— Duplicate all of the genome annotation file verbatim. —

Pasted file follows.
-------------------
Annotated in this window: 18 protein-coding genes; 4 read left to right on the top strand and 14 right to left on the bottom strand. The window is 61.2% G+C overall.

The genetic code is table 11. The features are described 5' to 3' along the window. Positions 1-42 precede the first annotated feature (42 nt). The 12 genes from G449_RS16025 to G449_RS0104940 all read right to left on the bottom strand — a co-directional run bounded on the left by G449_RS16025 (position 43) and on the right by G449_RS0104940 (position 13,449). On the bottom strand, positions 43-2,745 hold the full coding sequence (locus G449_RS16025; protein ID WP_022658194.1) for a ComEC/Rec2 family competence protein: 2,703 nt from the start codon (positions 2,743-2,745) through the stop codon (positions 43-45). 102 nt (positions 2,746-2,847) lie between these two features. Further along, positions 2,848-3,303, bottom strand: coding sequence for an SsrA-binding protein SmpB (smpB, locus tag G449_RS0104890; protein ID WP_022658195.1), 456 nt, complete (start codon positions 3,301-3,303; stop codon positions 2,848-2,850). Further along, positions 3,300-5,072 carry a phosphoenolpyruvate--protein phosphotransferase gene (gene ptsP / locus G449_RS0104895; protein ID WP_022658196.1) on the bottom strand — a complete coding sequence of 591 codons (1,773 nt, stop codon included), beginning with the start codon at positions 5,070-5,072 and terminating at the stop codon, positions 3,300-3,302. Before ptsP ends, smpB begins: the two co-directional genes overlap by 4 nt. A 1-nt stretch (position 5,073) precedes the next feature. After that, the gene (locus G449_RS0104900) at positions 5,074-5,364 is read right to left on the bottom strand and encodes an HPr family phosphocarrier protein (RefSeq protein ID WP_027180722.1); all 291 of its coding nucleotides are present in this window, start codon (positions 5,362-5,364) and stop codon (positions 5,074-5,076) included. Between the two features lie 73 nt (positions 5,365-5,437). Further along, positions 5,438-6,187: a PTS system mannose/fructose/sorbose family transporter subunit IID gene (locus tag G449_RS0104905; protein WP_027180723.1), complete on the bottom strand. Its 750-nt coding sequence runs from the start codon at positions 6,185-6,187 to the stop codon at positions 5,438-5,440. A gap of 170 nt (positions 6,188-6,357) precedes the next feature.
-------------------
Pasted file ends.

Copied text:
Annotated in this window: 18 protein-coding genes; 4 read left to right on the top strand and 14 right to left on the bottom strand. The window is 61.2% G+C overall.

The genetic code is table 11. The features are described 5' to 3' along the window. Positions 1-42 precede the first annotated feature (42 nt). The 12 genes from G449_RS16025 to G449_RS0104940 all read right to left on the bottom strand — a co-directional run bounded on the left by G449_RS16025 (position 43) and on the right by G449_RS0104940 (position 13,449). On the bottom strand, positions 43-2,745 hold the full coding sequence (locus G449_RS16025; protein ID WP_022658194.1) for a ComEC/Rec2 family competence protein: 2,703 nt from the start codon (positions 2,743-2,745) through the stop codon (positions 43-45). 102 nt (positions 2,746-2,847) lie between these two features. Further along, positions 2,848-3,303, bottom strand: coding sequence for an SsrA-binding protein SmpB (smpB, locus tag G449_RS0104890; protein ID WP_022658195.1), 456 nt, complete (start codon positions 3,301-3,303; stop codon positions 2,848-2,850). Further along, positions 3,300-5,072 carry a phosphoenolpyruvate--protein phosphotransferase gene (gene ptsP / locus G449_RS0104895; protein ID WP_022658196.1) on the bottom strand — a complete coding sequence of 591 codons (1,773 nt, stop codon included), beginning with the start codon at positions 5,070-5,072 and terminating at the stop codon, positions 3,300-3,302. Before ptsP ends, smpB begins: the two co-directional genes overlap by 4 nt. A 1-nt stretch (position 5,073) precedes the next feature. After that, the gene (locus G449_RS0104900) at positions 5,074-5,364 is read right to left on the bottom strand and encodes an HPr family phosphocarrier protein (RefSeq protein ID WP_027180722.1); all 291 of its coding nucleotides are present in this window, start codon (positions 5,362-5,364) and stop codon (positions 5,074-5,076) included. Between the two features lie 73 nt (positions 5,365-5,437). Further along, positions 5,438-6,187: a PTS system mannose/fructose/sorbose family transporter subunit IID gene (locus tag G449_RS0104905; protein WP_027180723.1), complete on the bottom strand. Its 750-nt coding sequence runs from the start codon at positions 6,185-6,187 to the stop codon at positions 5,438-5,440. A gap of 170 nt (positions 6,188-6,357) precedes the next feature.